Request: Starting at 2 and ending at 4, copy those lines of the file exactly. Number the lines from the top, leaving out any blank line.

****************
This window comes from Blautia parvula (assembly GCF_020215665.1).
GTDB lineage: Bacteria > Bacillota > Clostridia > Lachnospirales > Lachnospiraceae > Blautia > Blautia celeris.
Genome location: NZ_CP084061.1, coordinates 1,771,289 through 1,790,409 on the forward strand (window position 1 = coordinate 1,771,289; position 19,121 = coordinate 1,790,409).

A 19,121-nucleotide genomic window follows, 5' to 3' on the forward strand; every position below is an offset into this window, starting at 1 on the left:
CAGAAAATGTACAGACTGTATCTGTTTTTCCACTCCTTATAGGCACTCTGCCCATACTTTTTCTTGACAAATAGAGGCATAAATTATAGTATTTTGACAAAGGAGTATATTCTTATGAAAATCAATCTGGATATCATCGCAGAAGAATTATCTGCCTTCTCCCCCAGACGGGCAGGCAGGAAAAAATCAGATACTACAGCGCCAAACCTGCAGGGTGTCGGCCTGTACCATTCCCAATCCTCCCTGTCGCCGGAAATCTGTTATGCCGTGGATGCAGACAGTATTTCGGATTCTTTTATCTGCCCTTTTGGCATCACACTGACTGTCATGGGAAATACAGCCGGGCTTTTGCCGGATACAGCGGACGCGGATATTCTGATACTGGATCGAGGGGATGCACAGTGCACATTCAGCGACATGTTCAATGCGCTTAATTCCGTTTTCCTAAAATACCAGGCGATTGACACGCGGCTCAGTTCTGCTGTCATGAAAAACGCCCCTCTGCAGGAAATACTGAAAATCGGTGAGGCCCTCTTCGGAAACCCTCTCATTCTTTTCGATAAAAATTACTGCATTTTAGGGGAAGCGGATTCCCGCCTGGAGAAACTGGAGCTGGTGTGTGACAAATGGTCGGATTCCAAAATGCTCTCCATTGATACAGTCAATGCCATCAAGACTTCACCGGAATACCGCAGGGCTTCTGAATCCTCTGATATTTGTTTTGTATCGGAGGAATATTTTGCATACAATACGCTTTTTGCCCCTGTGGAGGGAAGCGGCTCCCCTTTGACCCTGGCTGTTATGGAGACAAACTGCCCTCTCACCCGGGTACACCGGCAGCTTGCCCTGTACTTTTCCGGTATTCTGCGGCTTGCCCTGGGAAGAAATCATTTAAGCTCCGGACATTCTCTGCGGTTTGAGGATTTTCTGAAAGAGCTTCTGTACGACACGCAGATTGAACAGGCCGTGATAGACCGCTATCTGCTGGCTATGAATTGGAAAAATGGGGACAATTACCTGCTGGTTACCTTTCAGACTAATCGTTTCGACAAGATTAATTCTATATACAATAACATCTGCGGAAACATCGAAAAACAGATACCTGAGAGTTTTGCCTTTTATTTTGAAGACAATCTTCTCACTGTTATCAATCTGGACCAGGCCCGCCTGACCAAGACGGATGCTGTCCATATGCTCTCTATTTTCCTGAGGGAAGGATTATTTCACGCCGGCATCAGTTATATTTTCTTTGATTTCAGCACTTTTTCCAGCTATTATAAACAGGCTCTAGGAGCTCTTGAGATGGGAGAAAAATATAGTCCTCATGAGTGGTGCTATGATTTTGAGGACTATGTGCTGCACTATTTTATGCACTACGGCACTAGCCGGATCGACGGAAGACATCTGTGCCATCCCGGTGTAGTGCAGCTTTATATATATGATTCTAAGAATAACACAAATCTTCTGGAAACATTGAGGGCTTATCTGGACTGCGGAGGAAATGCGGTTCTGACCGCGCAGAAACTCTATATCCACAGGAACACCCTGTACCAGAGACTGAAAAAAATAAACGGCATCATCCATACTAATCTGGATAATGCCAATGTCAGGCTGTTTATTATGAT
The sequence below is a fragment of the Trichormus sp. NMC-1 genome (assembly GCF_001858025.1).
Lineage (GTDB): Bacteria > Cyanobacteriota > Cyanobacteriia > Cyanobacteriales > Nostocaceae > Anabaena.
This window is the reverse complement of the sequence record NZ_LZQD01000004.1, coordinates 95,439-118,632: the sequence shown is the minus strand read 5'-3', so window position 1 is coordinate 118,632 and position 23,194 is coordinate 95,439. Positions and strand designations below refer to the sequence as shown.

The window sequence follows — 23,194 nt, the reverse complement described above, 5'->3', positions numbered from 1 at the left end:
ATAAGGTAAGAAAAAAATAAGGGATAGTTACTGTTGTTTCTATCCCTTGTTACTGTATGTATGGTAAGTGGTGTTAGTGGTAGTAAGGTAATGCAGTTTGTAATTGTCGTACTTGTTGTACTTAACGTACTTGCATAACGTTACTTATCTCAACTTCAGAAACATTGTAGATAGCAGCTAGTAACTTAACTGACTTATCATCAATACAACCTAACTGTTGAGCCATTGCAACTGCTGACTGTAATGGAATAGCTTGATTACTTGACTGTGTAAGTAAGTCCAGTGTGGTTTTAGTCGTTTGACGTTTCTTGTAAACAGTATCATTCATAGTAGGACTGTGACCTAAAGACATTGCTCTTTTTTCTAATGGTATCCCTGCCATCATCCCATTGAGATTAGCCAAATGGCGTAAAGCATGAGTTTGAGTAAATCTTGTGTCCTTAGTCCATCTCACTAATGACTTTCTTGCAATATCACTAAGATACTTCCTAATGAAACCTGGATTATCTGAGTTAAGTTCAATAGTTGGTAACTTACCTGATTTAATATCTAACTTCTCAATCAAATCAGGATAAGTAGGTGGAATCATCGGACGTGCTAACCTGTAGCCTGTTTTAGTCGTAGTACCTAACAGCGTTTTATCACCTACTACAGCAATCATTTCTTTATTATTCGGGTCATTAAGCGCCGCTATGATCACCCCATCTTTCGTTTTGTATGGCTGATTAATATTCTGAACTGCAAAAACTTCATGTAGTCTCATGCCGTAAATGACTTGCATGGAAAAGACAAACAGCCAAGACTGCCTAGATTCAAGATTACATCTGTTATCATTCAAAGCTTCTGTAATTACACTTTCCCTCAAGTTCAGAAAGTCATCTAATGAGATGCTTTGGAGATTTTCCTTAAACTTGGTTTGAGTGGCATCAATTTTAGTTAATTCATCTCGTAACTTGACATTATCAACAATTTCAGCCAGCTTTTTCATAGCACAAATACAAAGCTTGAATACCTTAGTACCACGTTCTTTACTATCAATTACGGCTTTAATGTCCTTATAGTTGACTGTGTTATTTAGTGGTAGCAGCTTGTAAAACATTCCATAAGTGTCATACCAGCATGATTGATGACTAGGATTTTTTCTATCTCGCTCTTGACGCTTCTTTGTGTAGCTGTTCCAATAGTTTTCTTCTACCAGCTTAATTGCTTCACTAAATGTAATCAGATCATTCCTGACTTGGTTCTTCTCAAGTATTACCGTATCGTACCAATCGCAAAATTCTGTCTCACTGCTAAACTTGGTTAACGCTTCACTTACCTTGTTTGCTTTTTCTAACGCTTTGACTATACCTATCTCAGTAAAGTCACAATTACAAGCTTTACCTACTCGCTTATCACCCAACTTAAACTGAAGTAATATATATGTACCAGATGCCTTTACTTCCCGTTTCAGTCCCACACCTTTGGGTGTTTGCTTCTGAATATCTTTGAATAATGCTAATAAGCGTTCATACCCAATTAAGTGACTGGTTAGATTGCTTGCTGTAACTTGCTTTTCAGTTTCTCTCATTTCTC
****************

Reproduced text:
GTDB lineage: Bacteria > Bacillota > Clostridia > Lachnospirales > Lachnospiraceae > Blautia > Blautia celeris.
Genome location: NZ_CP084061.1, coordinates 1,771,289 through 1,790,409 on the forward strand (window position 1 = coordinate 1,771,289; position 19,121 = coordinate 1,790,409).

A 19,121-nucleotide genomic window follows, 5' to 3' on the forward strand; every position below is an offset into this window, starting at 1 on the left: